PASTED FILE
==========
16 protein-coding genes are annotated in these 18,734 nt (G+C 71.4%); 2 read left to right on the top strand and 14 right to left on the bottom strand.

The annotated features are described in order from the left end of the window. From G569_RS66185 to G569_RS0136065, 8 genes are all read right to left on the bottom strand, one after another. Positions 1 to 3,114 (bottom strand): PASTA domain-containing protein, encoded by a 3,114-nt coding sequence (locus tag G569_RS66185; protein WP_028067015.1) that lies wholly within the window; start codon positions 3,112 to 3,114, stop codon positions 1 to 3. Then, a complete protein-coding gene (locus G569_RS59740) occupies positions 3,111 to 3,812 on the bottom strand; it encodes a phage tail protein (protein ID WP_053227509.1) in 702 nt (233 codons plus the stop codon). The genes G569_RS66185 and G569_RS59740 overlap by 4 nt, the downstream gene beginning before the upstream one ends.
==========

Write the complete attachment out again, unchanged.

16 protein-coding genes are annotated in these 18,734 nt (G+C 71.4%); 2 read left to right on the top strand and 14 right to left on the bottom strand.

The annotated features are described in order from the left end of the window. From G569_RS66185 to G569_RS0136065, 8 genes are all read right to left on the bottom strand, one after another. Positions 1 to 3,114 (bottom strand): PASTA domain-containing protein, encoded by a 3,114-nt coding sequence (locus tag G569_RS66185; protein WP_028067015.1) that lies wholly within the window; start codon positions 3,112 to 3,114, stop codon positions 1 to 3. Then, a complete protein-coding gene (locus G569_RS59740) occupies positions 3,111 to 3,812 on the bottom strand; it encodes a phage tail protein (protein ID WP_053227509.1) in 702 nt (233 codons plus the stop codon). The genes G569_RS66185 and G569_RS59740 overlap by 4 nt, the downstream gene beginning before the upstream one ends.